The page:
"To its credit, I think, IATA is seen as the supporter and the initiator of that scheme of the guidelines. We are not an IATA airline; we are a new entrant which people describe as being disadvantaged by the slot guidelines. We actually favour them," he says.
Hanlon says the issue is not so much the current slot guidelines but the lack of new airport capacity.
Diarmuid O'Conghaile, head of regulation at Ryanair, believes a lot can be done to improve the existing regime, especially to iron out inefficiencies in slot allocation that create discrepancies in the capacity on offer at different European airports.
The way that interest is expressed in slots, how they are awarded and returned, and the deadlines at each stage of the process are all open to abuse, O'Conghaile argues.
"You have airlines overbidding, you have tactical overbidding, you have tactical late release of slots and so on. You have airlines that are meeting the 80% [rule] really in the letter not the spirit. Those are all areas where you can have improvements," he says.
An area that is not under discussion as part of the strategic review – but which stirs much of the controversy around the current system – is the ability of an airline to swap, lease or sell their slots for what can be significant sums of money.
The WSG state that slot swaps between airlines are to be "encouraged" and can be carried out for "compensation or consideration" where local laws do not prohibit the practice.
IATA's Maughan says that currently the UK is the only country that has the "legal mechanisms" in place to allow for such secondary trading.
The sales last year of two Heathrow slot pairs by SAS to American for $75 million and of one by Croatia Airlines to Delta Air Lines for $19 million indicates the potential value of slots as assets.
ACI's Gittens describes this as a "Kafka-esque situation" where "someone is given something for free and can then sell it for hundreds of millions of dollars".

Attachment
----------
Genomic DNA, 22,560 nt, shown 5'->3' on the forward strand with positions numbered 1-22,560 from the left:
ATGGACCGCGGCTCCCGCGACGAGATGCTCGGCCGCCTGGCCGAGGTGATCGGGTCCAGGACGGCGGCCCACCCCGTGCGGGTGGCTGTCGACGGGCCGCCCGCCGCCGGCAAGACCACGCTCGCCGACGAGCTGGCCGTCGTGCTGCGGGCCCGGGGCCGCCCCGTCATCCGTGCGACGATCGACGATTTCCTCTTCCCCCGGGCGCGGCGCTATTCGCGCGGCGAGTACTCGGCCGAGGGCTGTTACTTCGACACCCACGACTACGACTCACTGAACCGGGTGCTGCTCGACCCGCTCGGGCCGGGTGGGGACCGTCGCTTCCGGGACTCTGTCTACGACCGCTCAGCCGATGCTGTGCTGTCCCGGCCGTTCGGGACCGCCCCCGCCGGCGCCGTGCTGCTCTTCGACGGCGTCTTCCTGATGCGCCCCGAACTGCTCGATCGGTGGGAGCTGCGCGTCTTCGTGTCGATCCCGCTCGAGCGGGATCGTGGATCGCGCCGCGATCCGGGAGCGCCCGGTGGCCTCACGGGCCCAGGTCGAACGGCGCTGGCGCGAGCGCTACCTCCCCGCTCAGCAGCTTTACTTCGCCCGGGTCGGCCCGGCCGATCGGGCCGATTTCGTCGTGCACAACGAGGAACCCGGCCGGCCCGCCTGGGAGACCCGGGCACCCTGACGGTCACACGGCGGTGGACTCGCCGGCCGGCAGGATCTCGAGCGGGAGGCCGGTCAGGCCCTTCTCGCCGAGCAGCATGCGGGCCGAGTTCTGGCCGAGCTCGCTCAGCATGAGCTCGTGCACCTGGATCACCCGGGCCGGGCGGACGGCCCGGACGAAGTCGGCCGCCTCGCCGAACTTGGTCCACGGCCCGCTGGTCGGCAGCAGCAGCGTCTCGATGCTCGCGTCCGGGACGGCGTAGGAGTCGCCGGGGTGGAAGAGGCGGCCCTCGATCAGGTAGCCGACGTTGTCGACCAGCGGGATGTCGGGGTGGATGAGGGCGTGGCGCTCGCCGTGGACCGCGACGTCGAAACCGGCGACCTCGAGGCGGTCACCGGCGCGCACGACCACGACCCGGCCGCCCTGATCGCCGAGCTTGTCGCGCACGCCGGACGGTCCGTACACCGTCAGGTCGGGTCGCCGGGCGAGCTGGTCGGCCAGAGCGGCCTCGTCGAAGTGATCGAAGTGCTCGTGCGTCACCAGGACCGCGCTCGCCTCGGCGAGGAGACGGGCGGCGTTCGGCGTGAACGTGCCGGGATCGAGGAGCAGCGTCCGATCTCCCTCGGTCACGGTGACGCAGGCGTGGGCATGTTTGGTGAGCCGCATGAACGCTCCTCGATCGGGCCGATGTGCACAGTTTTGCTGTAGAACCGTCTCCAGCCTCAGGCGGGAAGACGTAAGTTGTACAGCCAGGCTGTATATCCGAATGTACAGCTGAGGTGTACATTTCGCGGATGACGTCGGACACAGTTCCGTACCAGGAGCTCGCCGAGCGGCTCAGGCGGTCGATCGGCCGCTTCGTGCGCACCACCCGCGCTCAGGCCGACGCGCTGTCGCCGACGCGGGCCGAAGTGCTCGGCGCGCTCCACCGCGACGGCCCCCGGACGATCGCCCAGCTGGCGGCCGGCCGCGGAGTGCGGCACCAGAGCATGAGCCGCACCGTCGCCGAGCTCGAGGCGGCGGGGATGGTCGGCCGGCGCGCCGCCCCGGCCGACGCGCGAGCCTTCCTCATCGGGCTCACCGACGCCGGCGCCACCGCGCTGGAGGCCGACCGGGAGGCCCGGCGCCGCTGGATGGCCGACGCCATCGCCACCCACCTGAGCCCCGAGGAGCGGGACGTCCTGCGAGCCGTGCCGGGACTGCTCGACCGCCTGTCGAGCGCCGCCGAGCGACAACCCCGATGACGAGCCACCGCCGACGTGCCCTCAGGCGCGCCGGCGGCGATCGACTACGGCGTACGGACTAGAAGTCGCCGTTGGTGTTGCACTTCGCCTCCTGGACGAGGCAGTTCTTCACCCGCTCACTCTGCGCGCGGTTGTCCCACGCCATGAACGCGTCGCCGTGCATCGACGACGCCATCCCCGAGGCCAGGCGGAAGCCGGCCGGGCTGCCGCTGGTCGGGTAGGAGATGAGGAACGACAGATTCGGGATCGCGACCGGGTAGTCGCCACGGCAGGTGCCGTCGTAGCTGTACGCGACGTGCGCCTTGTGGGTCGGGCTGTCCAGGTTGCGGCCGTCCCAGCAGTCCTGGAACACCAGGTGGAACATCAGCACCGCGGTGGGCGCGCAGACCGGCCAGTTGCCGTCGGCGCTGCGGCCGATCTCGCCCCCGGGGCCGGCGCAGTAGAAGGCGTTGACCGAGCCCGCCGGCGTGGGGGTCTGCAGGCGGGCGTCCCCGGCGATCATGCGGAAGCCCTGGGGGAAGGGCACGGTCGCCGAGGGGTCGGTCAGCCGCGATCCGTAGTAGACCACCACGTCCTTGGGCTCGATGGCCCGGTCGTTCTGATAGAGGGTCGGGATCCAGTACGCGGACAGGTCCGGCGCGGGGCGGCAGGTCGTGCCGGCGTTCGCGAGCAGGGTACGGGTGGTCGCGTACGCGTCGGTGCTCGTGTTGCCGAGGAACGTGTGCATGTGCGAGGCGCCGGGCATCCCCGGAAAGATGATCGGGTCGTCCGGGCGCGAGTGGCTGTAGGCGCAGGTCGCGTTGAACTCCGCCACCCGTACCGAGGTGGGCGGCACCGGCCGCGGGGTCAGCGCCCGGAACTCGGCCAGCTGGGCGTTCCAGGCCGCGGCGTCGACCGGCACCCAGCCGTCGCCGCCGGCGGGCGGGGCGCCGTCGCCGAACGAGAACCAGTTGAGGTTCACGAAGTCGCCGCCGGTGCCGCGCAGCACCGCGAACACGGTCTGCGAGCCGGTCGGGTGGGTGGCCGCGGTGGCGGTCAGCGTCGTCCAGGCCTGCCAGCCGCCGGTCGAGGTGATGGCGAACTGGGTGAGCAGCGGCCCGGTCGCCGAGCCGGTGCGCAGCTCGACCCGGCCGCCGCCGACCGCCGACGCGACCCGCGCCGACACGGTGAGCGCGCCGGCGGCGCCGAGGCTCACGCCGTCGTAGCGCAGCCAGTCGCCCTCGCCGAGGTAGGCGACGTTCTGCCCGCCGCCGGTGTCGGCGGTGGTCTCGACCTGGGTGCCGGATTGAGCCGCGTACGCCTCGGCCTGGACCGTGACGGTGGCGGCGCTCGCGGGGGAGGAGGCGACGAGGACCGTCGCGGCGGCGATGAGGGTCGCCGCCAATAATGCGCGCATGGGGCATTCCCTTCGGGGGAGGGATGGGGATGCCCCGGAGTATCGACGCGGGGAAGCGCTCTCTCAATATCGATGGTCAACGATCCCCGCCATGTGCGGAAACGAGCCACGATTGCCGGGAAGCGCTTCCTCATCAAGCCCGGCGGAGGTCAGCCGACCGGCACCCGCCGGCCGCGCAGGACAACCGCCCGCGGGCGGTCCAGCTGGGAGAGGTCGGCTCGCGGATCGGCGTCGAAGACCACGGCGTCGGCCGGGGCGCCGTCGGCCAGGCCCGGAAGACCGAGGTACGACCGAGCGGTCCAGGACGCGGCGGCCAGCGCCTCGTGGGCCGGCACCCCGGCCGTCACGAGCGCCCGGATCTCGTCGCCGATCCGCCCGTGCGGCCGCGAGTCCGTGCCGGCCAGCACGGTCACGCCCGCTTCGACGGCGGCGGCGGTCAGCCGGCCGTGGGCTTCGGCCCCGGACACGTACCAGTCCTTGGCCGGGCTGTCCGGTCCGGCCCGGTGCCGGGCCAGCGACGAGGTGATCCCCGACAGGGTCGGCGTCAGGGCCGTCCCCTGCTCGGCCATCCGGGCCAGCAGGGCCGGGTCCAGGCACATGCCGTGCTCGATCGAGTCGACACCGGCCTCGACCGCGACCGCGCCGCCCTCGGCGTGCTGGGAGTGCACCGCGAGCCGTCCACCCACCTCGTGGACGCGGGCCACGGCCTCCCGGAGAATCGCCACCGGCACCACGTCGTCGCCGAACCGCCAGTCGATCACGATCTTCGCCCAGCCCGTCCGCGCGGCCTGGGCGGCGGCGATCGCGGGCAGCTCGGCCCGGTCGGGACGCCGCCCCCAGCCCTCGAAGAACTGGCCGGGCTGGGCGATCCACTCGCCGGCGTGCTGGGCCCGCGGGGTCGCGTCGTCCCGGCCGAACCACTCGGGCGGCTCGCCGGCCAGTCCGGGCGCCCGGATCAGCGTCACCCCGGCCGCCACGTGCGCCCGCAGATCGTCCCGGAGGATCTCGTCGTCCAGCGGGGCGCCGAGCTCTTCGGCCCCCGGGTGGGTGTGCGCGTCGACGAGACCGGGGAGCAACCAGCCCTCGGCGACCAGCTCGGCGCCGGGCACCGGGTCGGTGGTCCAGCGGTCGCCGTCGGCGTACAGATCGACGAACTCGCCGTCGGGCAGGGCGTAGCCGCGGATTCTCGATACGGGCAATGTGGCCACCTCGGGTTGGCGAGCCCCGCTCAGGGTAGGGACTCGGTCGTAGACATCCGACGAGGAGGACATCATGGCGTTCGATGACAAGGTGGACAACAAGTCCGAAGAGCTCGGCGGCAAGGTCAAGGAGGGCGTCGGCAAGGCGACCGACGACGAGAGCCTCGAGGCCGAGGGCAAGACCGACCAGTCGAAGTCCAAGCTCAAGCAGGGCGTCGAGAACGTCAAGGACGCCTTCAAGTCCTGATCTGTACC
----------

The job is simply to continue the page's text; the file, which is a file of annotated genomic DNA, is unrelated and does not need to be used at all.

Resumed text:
Barconi says that a "sensible option" would be "to allocate some of the proceeds of the secondary trading for infrastructure development". This, he says, would potentially allow airports to then reduce airport charges, but is "opposed" by IATA.
Fraport's Heinrich highlights anecdotal evidence that slot trades occur elsewhere in Europe, including in Germany.
An alternative to slot sales on a commercial basis is slot auctions organised by the sovereign states. China conducted one in 2015, and Mexico has passed legislation allowing for the practice.
Maughan says auctions "raise a lot of questions" and points out that while Mexico allows airports to legally auction slots, none have so far taken place, while China has conducted only that first auction.
Speaking at the ACI conference in London in April, Stuart Holder – senior regulatory policy adviser at the UK Civil Aviation Authority – said there was scope for a "real improvement" in the transparency of secondary trading in the UK, including "a lot of things" that could be done to the "existing primary mechanisms".
He warns that alternatives to the current system could prove "really difficult", noting the logistical "nightmare" involved in organising slot auctions. Norwegian's Hanlon similarly opposes auctions on account of the disruption they can cause.
Chris Bosworth, former managing director of ACL, says that the case of Monarch Airlines, where the administrators KPMG were able to sell slots after the carrier had grounded flights, illustrated that the rules on slot trading may need to be reviewed.
"In light of events following recent failures, including Monarch, Air Berlin and Niki, regulators may also be looking for greater clarity regarding what happens to slots in the event of an airline going into administration," he says.
While it will be more than a year before any final recommendations on reforming the existing slot regime are reached under the current review, its scope alone means it is unlikely to satisfy the demands of the airports.
An earlier version suggested that the WSG had been in place for 50 rather than 40 years. This has been corrected
Source: Cirium Dashboard